Today we sent a letter to the Massachusetts State Legislature Joint Committee on Transportation supporting an act that would change the name of American Legion Highway to American Legion Parkway which we believe would send a better message about traffic safety, particularly when coupled with physical design changes and speed-limit enforcement. Our full letter is available as a PDF and reproduced below.
We remain incredibly disappointed in the ZBA’s decision denying zoning relief to the 4198 Washington Street project as this proposal, more than many, presented a stark choice between affordable housing and community amenities on the one hand, and passive private car storage on the other. We hope Mayor Wu will scrutinize this issue closely and exercise her right to appoint members who will not prioritize parking above other urgent needs or anoint themselves de facto transportation policy czars. In any event, we were pleased that the Roslindale Bulletin chose to print a letter this week from WalkUP Board Member and Housing & Development Chair Rob Orthman. The full text of Rob’s letter is reproduced below:
NEW MEMBERS OF THE ZBA WITH EXPERIENCE IS CRUCIAL
To the Editor:
Regarding the article in last week’s issue, ‘4198 Washington project fails for lack of parking’, we as a city are desperately in need of a new Zoning Board of Appeals (ZBA) and overall zoning reform. The recent decision by the ZBA to deny a worthwhile project at 4198 Washington Street in Roslindale Square is just the latest example of why. This is a development with levels of income-restricted housing far exceeding the city minimum requirements. It includes new, enhanced spaces for a community theater and local yogurt shop; both businesses owned by Asian-Americans. The location is transit-rich, right on the rapid bus lane to and from Forest Hills and close to the commuter rail station. And yet, members of the ZBA pedantically only focused on a lack of on-site parking in evaluating the project merits. The board members put aside support from City Councilor Arroyo, the Mayor’s Office, and many residents, and instead gave voice to bad faith efforts put forward by some residents opposed to the project to pit business owners of color against one another in an effort to defeat the project. The ZBA and opponents seem to think parking is more important than anything else including desperately needed homes for people and better spaces for our small businesses. It belies basic logic to think customer parking would be negatively affected by this new building when customer spaces are signed for 2-hours; why would any resident leave their vehicle in a spot to get ticketed every day? Having new customers living a stone’s throw from our local businesses would only benefit our business district as is. To hear the board architect proclaim that the community theater could simply be moved to a different, smaller space in the building to accommodate underground parking was particularly shocking, as if she is in any position to tell a business owner what is best for their business or what kind of space they need.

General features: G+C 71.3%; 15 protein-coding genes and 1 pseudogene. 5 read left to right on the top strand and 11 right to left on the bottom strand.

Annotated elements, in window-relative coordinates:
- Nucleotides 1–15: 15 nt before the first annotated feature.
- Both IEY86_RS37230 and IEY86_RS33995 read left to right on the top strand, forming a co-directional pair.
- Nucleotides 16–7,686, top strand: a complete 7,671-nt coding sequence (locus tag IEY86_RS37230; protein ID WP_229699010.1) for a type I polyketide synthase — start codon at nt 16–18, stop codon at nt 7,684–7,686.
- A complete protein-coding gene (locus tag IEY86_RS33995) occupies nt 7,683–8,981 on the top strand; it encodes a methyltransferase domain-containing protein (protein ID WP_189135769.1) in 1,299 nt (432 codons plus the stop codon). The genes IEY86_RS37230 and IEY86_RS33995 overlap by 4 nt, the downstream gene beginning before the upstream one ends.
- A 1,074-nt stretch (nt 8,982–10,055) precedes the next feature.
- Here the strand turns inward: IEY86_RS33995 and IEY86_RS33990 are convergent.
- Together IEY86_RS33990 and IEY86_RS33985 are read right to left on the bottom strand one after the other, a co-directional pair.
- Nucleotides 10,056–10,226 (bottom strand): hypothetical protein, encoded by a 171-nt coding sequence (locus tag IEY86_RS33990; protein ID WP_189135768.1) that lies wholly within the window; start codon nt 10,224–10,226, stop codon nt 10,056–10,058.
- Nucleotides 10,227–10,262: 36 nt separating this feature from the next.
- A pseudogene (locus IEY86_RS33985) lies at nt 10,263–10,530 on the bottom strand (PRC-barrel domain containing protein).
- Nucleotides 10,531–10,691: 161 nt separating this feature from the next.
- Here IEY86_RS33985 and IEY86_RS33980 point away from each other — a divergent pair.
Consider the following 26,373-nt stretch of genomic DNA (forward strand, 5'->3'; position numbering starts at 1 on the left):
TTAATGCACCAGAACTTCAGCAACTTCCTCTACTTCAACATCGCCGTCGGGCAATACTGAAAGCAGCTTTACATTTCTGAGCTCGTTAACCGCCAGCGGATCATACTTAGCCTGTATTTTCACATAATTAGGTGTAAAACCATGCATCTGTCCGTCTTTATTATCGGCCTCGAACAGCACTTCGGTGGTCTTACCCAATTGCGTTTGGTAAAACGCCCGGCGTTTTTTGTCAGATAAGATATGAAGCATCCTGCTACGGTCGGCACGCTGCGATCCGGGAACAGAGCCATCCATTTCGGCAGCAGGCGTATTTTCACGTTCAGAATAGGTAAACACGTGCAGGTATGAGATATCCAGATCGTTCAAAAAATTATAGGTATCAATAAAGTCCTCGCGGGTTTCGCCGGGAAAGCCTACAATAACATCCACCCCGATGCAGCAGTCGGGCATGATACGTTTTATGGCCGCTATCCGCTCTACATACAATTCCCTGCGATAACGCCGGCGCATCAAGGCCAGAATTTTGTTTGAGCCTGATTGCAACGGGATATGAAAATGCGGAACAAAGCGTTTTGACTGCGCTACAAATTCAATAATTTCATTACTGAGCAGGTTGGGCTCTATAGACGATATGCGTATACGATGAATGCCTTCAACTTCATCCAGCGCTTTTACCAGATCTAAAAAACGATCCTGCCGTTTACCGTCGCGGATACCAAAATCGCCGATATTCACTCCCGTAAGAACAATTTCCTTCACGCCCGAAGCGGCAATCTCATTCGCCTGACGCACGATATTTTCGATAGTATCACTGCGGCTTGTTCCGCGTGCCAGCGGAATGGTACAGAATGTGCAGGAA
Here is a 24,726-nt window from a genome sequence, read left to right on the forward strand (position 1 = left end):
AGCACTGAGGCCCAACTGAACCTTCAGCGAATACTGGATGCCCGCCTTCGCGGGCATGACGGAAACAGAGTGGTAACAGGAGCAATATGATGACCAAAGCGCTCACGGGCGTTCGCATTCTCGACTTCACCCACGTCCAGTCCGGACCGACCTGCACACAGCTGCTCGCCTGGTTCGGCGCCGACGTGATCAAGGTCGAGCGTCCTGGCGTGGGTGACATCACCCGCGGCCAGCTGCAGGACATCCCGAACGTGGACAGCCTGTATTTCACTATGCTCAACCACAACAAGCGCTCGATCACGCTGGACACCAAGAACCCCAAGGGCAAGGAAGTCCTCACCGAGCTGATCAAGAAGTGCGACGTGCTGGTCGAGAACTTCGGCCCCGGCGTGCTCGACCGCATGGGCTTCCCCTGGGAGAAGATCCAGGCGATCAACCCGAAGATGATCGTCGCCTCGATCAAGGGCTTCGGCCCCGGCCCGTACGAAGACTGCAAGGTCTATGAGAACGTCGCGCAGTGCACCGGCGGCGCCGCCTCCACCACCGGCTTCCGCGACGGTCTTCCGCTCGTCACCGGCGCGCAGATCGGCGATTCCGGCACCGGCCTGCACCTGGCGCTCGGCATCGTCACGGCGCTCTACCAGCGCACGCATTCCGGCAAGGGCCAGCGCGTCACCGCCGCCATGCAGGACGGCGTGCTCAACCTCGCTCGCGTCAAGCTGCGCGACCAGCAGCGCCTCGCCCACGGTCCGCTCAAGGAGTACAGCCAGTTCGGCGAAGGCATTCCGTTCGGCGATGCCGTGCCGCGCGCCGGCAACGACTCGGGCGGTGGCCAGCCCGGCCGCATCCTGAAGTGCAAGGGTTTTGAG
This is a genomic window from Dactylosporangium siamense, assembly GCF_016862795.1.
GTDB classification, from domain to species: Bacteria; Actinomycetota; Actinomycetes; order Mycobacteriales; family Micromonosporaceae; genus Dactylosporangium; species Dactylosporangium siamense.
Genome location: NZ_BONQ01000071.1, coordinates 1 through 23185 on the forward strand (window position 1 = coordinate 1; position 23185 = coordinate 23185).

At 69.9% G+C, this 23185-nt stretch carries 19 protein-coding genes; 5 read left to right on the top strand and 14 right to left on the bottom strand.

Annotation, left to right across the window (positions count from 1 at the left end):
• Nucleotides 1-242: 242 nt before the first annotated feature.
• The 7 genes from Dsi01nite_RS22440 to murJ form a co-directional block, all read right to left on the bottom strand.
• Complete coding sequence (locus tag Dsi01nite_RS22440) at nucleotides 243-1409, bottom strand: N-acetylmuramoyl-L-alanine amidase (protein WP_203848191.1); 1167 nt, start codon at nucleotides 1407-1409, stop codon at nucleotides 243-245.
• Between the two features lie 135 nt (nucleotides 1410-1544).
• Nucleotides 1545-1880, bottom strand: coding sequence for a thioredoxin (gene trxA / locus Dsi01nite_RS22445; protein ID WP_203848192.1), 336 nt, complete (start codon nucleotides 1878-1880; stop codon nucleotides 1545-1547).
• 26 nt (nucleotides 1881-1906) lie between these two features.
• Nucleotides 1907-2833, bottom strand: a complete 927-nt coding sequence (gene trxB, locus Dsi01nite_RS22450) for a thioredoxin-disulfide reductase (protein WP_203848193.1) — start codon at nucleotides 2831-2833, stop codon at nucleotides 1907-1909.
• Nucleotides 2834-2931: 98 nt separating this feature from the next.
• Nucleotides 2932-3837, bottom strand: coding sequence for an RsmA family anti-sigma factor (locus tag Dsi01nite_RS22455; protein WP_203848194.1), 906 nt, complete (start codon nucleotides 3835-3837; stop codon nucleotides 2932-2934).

Mayor Wu takes office with the vast majority of ZBA members as holdover appointments on expired terms from prior administrations. It is imperative to have new members of the ZBA appointed that understand we live in a growing city and need to get serious about building new housing, particularly income-restricted housing, and supporting our local businesses, especially owned by individuals of color, that want to stay and grow here. More broadly, we need zoning reform that stops requiring every single development proposal to go through endless community meetings and bureaucratic approvals that only benefit the opponents of progress like happened here. We need to move past this parking-above-else mentality that is stifling progress and keeping us stuck in a place that does not benefit anyone except those who simply oppose change, no matter how they disguise it.
Back in October, we submitted a comment letter supporting legislation that has been proposed up on Beacon Hill to allow for automated enforcement of bus lanes and speeding. The relevant bills are S1545, H2426, and H2494. We generally support these efforts and hope our state legislators will move forward with these and other measures to help reduce the number of deaths and serious injuries caused by dangerous driving behavior. If we get any updates on any of these bills, we will publicize them here.
Our full letter is reproduced below. Please contact your own legislators and ask them to lend support as well!
It took some time, but the Cummins Missing Middle Walk Assessment Report has finally been released. The full report is below and also available as a PDF. We’ll be using this report to organize around and advocate for pedestrian and other non-auto safety improvements on this critical “link for people” in our neighborhood. Thanks!
We’ve posted on this topic previously and have expressed our own support in a comment letter earlier this year and now we’re gratified to see the following statement from District 5 City Councilor Ricardo Arroyo in support of the proposed project, released earlier today and quoted here in full:
“Today a project by Arx Urban at 4198-4206 Washington Street in Roslindale goes before the BPDA Board.